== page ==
Consider the following play: First Lady Laura Bush reads the Grand Inquisitor scene of Dostoyevsky’s “The Brothers Karamazov” to dead Iraqi children.

At first glance, the premise of Tony Kushner’s work-in-progess, “Only We Who Guard the Mystery Shall Be Unhappy,” seems to be insulting and politically self-indulgent. Perhaps Kushner, a playwright known for his ability to transform political reality into artistic creation, may have finally gone too far. Not surprisingly considering the current political climate, Kushner may be mistaking politics for art altogether.

Instead Kushner has created — or has begun to create — a truly complex play which surpasses a simple indictment of the Bush administration and presents an artful commentary on the breadth of all humanity’s responsibility.

Kushner originally published the play in “The Nation” in March 2003, and it has recently been staged in readings around the country. Peter Cook ’05 directed an excellent reading of it at Yale which included a tremendous performance from Jen Jamula ’05.

The Long Wharf Theater’s staged reading of the play this past Monday featured Susan Sarandon, Mary Beth Hurt and Claudia Shear. Though the performances were notable, this piece focuses on the play itself because it is still a work in progress. Despite the fact that Kushner has made the play public, it is by no means complete and should not be judged as a polished piece but rather as a collection of unfinished ideas.

“Only We Who Guard the Mystery Shall Be Unhappy” consists of two principal scenes: one in which Laura Bush confronts dead Iraqi children, and another in which an actor playing Tony Kushner discusses political artistic expression in a conversation with Laura Bush.

As the play begins, Laura Bush plans to read to the eager group of young children in pajamas. When Mrs. Bush remarks that she has never read to children in pajamas before, their guardian, described in the list of characters as “an Angel,” explains their appearance.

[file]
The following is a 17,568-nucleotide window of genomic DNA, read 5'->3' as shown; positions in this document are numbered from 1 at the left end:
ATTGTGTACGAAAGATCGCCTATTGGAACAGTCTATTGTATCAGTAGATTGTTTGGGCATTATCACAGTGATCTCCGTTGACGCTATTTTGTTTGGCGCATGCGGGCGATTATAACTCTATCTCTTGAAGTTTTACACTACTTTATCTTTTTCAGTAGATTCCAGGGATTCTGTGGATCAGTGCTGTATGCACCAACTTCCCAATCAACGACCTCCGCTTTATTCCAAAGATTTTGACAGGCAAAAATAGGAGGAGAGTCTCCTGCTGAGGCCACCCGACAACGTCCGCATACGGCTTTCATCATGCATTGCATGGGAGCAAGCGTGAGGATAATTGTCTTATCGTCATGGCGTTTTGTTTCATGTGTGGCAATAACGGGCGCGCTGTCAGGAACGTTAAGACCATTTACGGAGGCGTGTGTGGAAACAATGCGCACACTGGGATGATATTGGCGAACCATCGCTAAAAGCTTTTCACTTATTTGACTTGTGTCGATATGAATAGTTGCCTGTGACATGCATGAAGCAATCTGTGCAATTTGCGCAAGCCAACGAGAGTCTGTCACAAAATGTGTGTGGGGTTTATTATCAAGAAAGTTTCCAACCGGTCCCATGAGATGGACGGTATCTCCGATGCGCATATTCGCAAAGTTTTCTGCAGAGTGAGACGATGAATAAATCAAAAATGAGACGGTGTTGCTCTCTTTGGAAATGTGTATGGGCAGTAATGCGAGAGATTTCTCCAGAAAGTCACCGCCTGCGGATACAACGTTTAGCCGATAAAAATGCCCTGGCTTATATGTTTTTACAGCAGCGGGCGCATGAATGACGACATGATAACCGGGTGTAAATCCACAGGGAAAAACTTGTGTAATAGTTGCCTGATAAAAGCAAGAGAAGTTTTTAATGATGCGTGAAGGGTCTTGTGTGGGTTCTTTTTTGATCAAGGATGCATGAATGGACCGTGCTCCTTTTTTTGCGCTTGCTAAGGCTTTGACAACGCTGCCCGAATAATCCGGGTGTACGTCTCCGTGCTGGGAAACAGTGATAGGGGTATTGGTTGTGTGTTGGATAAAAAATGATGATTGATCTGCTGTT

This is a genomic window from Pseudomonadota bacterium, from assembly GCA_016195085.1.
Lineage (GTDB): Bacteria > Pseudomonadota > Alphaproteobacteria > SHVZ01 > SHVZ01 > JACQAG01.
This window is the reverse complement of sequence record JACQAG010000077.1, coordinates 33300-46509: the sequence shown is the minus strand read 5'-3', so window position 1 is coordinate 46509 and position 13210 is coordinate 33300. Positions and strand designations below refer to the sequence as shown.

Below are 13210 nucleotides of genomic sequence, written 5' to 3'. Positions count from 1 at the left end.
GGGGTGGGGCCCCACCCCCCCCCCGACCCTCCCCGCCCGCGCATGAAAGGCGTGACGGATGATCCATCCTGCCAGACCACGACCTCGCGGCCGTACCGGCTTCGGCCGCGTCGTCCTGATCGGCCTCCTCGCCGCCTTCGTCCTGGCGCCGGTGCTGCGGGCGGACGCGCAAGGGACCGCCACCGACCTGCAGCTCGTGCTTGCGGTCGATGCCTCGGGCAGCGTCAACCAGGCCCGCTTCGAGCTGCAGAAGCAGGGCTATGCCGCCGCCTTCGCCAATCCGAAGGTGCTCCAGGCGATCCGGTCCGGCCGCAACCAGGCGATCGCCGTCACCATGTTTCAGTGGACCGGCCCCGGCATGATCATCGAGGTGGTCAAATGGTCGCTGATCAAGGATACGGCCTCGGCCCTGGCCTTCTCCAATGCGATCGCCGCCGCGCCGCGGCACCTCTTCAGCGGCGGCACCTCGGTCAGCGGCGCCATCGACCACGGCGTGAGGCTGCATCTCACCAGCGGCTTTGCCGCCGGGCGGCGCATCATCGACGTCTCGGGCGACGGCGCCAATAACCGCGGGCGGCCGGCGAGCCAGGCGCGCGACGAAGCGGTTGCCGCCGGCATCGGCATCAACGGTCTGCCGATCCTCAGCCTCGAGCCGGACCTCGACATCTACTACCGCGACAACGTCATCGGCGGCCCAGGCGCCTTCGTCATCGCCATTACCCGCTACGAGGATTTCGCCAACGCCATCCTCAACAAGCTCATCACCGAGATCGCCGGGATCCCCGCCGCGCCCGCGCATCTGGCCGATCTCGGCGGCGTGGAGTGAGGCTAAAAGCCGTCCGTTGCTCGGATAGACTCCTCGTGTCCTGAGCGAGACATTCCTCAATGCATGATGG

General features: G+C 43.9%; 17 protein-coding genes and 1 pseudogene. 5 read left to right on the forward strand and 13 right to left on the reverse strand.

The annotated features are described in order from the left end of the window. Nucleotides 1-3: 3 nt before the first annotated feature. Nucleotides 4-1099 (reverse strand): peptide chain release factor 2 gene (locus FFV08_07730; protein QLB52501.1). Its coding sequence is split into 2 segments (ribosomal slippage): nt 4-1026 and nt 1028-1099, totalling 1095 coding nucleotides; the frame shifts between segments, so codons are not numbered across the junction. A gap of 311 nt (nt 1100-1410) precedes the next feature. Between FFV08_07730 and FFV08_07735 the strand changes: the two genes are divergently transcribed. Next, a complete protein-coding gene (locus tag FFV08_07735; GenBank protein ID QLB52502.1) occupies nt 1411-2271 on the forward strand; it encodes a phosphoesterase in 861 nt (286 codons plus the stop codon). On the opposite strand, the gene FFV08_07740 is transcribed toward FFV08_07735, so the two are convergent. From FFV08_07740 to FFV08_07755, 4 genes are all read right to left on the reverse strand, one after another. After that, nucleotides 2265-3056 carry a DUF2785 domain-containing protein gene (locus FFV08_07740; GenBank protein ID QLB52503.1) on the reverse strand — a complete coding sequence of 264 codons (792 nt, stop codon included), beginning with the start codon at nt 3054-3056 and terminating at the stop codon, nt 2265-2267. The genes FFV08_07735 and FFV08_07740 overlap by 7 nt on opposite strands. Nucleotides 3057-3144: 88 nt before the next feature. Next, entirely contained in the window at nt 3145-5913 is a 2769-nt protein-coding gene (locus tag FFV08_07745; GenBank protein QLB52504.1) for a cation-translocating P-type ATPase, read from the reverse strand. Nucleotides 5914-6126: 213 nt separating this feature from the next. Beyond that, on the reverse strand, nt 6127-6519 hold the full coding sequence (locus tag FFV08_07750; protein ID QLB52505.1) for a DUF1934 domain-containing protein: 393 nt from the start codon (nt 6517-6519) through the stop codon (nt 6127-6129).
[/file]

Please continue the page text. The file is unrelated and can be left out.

“Perhaps this is the first time you have read to dead children, Mrs. Bush?” she says.

Kushner begins the play with a series of rather cheap jokes like this one that make fun of the First Lady and the larger Bush administration. From the first minutes of the scene, it seems as though the audience can expect nothing particularly thought-provoking or challenging, simply a humorous evening devoted to comforting ridicule and finger-pointing that will resonate with the political frustrations of most of Kushner’s audience.

But as Laura Bush begins to discuss the Dostoyevsky selection she has chosen to read, she begins to lose herself in the contradictions and complexity of her own moral responsibility. Through a series of painful realizations, she works herself into a tizzy and finally screams in frustration.

“It’s too hard, the choice between good and evil, it’s too hard — only a really shitty, shitty person who isn’t a real person but only seems to be but is actually an animal forgives themselves for — the death of children. But for those of us who aren’t like that, we must be punished,” the First Lady says.

Faced with Laura Bush’s realizations, we too are forced to question our own beliefs and recognize our own complicity in the world’s problems.

In a matter of minutes, Kushner has drawn the entire audience into an unexpected state of sympathy for Laura Bush. The playwright has performed the seemingly impossible task of shaking the members of his audience off their own moral high ground into the shoes of a rattled First Lady, who seems at first to be simply the butt of the joke. For in the end, it is not simply George Bush’s fault or Laura Bush’s fault or Donald Rumsfeld’s fault.

By placing the audience in Laura Bush’s shoes, we realize that the true “sin” is the failure of humanity to recognize and adequately wrestle with the complexity of human morality on a global scale. The war in Iraq is not the only terrible mess existing in the world today, and problems will continue to arise. These questions are not black and white. They are monumentally grey.

Ultimately, it is the way in which Kushner implicates his audience that creates the play’s lasting mark. At the end of the scene, after wrestling with these questions, Laura Bush maintains that she “stands by her beliefs,” and thus her realizations remain tragic ones without a solution. The play is a warning to the audience that blame must not be diverted but carried by each of us. And as long as we continue to guard that mystery, we shall remain unhappily trapped in an unsafe world where children die and mothers, even First Ladies, weep.

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